Swim: 1:32…

I took my time in T1, ensuring to not miss anything. Doused my arms and feet in vinegar to ease the jellyfish stings before lathering on the sunscreen. 

Having done Eagleman many times in years past, I knew what I was getting myself into with the bike course…

  • • The scenery – while absolutely breathtaking through the Blackwater National Wildlife Refuge, it makes for a very lonely ride (i.e. spectator-less). 
  • • Flat as a pancake – no hills means constant pedaling and zero coasting. 
  • • Wind – hands down the biggest defense this course has. Most sections are very exposed meaning no break from the seemingly always present headwind no matter what part of the course you’re on. The longer you’re out on the bike course into the early afternoon, the stronger the wind gets. 

Not too many highlights on the first hour or so of the bike. My power was right where I wanted it to be and my stomach was agreeing with my nutrition strategy. I was in the groove and humming right along to Lizzo’s newest summer hit (not the song I would have chosen, but the only one that would come to mind).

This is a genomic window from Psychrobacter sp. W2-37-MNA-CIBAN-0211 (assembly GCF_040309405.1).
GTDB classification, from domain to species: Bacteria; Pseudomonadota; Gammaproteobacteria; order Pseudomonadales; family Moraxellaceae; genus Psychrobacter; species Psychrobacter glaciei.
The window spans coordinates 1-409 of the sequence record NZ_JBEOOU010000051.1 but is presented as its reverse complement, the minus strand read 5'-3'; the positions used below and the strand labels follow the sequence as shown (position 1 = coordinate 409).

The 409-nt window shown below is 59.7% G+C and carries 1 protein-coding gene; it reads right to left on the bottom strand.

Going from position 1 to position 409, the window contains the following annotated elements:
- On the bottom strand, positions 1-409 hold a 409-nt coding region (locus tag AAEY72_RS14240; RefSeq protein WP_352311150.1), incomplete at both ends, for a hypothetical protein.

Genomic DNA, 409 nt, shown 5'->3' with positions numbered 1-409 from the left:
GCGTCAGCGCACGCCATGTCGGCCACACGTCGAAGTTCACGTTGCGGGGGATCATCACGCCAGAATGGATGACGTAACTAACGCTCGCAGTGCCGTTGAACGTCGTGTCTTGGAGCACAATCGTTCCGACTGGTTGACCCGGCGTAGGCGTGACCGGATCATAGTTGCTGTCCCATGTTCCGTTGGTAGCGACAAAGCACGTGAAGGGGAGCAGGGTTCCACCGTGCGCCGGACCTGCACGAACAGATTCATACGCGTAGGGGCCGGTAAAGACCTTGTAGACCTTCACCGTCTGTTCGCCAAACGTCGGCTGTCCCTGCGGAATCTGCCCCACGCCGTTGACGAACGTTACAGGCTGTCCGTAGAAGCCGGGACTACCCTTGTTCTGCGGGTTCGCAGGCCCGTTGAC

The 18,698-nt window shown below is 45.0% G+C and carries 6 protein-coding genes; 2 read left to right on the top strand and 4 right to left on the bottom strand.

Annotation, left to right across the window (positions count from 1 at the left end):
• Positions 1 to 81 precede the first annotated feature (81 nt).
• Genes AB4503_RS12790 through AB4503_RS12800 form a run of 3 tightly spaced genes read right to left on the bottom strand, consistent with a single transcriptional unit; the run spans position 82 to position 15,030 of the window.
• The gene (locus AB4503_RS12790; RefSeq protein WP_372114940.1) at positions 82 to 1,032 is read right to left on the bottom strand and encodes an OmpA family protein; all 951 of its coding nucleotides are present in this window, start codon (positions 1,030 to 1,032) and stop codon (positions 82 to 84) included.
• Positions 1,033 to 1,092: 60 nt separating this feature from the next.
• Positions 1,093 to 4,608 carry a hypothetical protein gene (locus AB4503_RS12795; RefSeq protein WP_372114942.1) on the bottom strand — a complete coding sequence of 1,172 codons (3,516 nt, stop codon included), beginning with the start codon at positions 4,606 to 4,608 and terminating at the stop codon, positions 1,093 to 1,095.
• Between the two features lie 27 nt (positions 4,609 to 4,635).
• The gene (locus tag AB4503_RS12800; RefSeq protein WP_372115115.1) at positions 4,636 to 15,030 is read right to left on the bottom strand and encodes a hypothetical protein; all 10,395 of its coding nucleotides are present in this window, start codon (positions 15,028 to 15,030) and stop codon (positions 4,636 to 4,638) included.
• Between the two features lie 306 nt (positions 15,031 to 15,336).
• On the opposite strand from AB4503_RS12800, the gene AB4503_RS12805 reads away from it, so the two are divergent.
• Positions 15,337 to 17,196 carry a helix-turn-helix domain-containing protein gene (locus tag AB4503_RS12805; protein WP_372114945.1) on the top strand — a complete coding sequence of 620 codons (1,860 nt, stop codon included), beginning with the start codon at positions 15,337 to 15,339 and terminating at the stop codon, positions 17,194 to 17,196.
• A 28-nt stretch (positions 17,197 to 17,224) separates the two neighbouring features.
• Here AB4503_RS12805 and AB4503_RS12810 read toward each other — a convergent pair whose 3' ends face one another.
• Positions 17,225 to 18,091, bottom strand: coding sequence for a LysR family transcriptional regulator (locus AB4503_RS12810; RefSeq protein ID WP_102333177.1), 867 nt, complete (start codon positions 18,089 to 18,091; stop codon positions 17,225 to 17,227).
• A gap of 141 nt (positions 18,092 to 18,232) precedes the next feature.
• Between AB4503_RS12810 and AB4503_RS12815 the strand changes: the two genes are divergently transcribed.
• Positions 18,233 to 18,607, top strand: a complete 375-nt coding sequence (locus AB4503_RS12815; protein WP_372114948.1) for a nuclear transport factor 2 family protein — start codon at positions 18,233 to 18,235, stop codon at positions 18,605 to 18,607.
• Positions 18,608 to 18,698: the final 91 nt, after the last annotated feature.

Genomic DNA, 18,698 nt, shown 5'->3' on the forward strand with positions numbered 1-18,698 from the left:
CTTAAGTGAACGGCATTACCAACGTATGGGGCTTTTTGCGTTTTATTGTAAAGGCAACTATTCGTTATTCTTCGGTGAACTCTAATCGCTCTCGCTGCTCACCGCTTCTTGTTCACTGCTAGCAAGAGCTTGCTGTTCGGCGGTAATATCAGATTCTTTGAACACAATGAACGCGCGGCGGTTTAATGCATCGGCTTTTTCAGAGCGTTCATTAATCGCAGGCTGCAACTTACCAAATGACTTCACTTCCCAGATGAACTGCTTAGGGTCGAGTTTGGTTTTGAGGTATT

At what seemed like the blink of an eye, I cruised into special needs at mile 63 feeling surprisingly well, and so far everything was going to plan (excluding the jellyfish). Grabbed my 2nd bottle of 2 Peach Teas that I froze and placed in my T2 bag, along with the next round of PB&J. I remember thinking to myself “my legs feel good”, but knew the wind was only bound to get stronger.